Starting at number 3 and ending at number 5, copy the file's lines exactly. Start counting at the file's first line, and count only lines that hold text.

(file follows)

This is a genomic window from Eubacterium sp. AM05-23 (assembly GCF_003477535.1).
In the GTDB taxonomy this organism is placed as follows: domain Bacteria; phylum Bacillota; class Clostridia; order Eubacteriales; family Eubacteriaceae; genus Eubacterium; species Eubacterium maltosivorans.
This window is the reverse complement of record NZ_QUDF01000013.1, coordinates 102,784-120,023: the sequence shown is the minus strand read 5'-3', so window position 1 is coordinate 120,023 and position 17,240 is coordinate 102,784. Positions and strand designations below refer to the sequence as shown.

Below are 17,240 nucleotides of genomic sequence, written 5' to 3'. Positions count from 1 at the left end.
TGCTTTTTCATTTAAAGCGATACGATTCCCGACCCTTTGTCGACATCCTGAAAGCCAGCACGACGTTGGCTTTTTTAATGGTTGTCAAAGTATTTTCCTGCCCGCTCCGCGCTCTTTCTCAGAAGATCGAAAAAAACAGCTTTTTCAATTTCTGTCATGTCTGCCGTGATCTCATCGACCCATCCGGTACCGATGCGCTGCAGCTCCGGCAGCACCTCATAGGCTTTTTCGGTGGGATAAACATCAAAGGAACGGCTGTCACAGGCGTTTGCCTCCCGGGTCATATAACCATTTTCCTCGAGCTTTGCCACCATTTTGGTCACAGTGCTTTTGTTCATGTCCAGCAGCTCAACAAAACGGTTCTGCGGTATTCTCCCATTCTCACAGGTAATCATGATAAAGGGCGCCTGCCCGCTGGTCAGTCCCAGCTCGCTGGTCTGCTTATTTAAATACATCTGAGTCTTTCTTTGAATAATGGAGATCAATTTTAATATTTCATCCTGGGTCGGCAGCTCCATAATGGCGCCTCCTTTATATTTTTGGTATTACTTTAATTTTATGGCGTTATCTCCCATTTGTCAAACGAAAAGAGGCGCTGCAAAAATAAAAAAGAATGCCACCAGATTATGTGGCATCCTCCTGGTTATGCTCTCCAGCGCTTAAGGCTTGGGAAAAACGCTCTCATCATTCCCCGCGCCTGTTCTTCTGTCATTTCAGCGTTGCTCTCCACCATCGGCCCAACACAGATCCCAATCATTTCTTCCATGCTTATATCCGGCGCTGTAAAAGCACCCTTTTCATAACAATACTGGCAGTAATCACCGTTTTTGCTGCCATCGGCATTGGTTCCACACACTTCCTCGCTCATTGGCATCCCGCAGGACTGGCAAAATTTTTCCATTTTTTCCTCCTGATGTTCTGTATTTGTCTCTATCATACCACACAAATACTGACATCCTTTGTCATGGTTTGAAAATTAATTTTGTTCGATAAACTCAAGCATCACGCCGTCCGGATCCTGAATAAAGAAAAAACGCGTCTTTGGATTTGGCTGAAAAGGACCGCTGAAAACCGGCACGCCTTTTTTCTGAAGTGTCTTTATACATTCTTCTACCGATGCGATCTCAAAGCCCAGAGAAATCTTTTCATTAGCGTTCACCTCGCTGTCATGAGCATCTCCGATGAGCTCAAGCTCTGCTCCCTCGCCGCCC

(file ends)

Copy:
This window is the reverse complement of record NZ_QUDF01000013.1, coordinates 102,784-120,023: the sequence shown is the minus strand read 5'-3', so window position 1 is coordinate 120,023 and position 17,240 is coordinate 102,784. Positions and strand designations below refer to the sequence as shown.

Below are 17,240 nucleotides of genomic sequence, written 5' to 3'. Positions count from 1 at the left end.
TGCTTTTTCATTTAAAGCGATACGATTCCCGACCCTTTGTCGACATCCTGAAAGCCAGCACGACGTTGGCTTTTTTAATGGTTGTCAAAGTATTTTCCTGCCCGCTCCGCGCTCTTTCTCAGAAGATCGAAAAAAACAGCTTTTTCAATTTCTGTCATGTCTGCCGTGATCTCATCGACCCATCCGGTACCGATGCGCTGCAGCTCCGGCAGCACCTCATAGGCTTTTTCGGTGGGATAAACATCAAAGGAACGGCTGTCACAGGCGTTTGCCTCCCGGGTCATATAACCATTTTCCTCGAGCTTTGCCACCATTTTGGTCACAGTGCTTTTGTTCATGTCCAGCAGCTCAACAAAACGGTTCTGCGGTATTCTCCCATTCTCACAGGTAATCATGATAAAGGGCGCCTGCCCGCTGGTCAGTCCCAGCTCGCTGGTCTGCTTATTTAAATACATCTGAGTCTTTCTTTGAATAATGGAGATCAATTTTAATATTTCATCCTGGGTCGGCAGCTCCATAATGGCGCCTCCTTTATATTTTTGGTATTACTTTAATTTTATGGCGTTATCTCCCATTTGTCAAACGAAAAGAGGCGCTGCAAAAATAAAAAAGAATGCCACCAGATTATGTGGCATCCTCCTGGTTATGCTCTCCAGCGCTTAAGGCTTGGGAAAAACGCTCTCATCATTCCCCGCGCCTGTTCTTCTGTCATTTCAGCGTTGCTCTCCACCATCGGCCCAACACAGATCCCAATCATTTCTTCCATGCTTATATCCGGCGCTGTAAAAGCACCCTTTTCATAACAATACTGGCAGTAATCACCGTTTTTGCTGCCATCGGCATTGGTTCCACACACTTCCTCGCTCATTGGCATCCCGCAGGACTGGCAAAATTTTTCCATTTTTTCCTCCTGATGTTCTGTATTTGTCTCTATCATACCACACAAATACTGACATCCTTTGTCATGGTTTGAAAATTAATTTTGTTCGATAAACTCAAGCATCACGCCGTCCGGATCCTGAATAAAGAAAAAACGCGTCTTTGGATTTGGCTGAAAAGGACCGCTGAAAACCGGCACGCCTTTTTTCTGAAGTGTCTTTATACATTCTTCTACCGATGCGATCTCAAAGCCCAGAGAAATCTTTTCATTAGCGTTCACCTCGCTGTCATGAGCATCTCCGATGAGCTCAAGCTCTGCTCCCTCGCCGCCC